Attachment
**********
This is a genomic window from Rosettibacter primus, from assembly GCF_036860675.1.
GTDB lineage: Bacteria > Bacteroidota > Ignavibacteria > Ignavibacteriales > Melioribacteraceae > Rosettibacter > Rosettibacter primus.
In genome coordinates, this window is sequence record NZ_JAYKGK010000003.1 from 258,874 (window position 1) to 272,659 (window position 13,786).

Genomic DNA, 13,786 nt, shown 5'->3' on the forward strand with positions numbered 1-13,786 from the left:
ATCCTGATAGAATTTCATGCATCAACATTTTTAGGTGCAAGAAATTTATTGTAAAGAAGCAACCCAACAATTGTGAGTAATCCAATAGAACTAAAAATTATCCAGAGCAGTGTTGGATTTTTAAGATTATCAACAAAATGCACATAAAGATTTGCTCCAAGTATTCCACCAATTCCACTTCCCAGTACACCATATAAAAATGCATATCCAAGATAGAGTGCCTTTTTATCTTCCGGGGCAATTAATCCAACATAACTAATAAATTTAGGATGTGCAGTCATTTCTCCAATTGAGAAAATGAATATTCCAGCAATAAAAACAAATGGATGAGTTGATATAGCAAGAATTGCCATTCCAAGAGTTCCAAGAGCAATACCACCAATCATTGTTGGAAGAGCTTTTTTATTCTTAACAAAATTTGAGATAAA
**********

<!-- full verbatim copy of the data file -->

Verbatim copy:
This is a genomic window from Rosettibacter primus, from assembly GCF_036860675.1.
GTDB lineage: Bacteria > Bacteroidota > Ignavibacteria > Ignavibacteriales > Melioribacteraceae > Rosettibacter > Rosettibacter primus.
In genome coordinates, this window is sequence record NZ_JAYKGK010000003.1 from 258,874 (window position 1) to 272,659 (window position 13,786).

Genomic DNA, 13,786 nt, shown 5'->3' on the forward strand with positions numbered 1-13,786 from the left:
ATCCTGATAGAATTTCATGCATCAACATTTTTAGGTGCAAGAAATTTATTGTAAAGAAGCAACCCAACAATTGTGAGTAATCCAATAGAACTAAAAATTATCCAGAGCAGTGTTGGATTTTTAAGATTATCAACAAAATGCACATAAAGATTTGCTCCAAGTATTCCACCAATTCCACTTCCCAGTACACCATATAAAAATGCATATCCAAGATAGAGTGCCTTTTTATCTTCCGGGGCAATTAATCCAACATAACTAATAAATTTAGGATGTGCAGTCATTTCTCCAATTGAGAAAATGAATATTCCAGCAATAAAAACAAATGGATGAGTTGATATAGCAAGAATTGCCATTCCAAGAGTTCCAAGAGCAATACCACCAATCATTGTTGGAAGAGCTTTTTTATTCTTAACAAAATTTGAGATAAA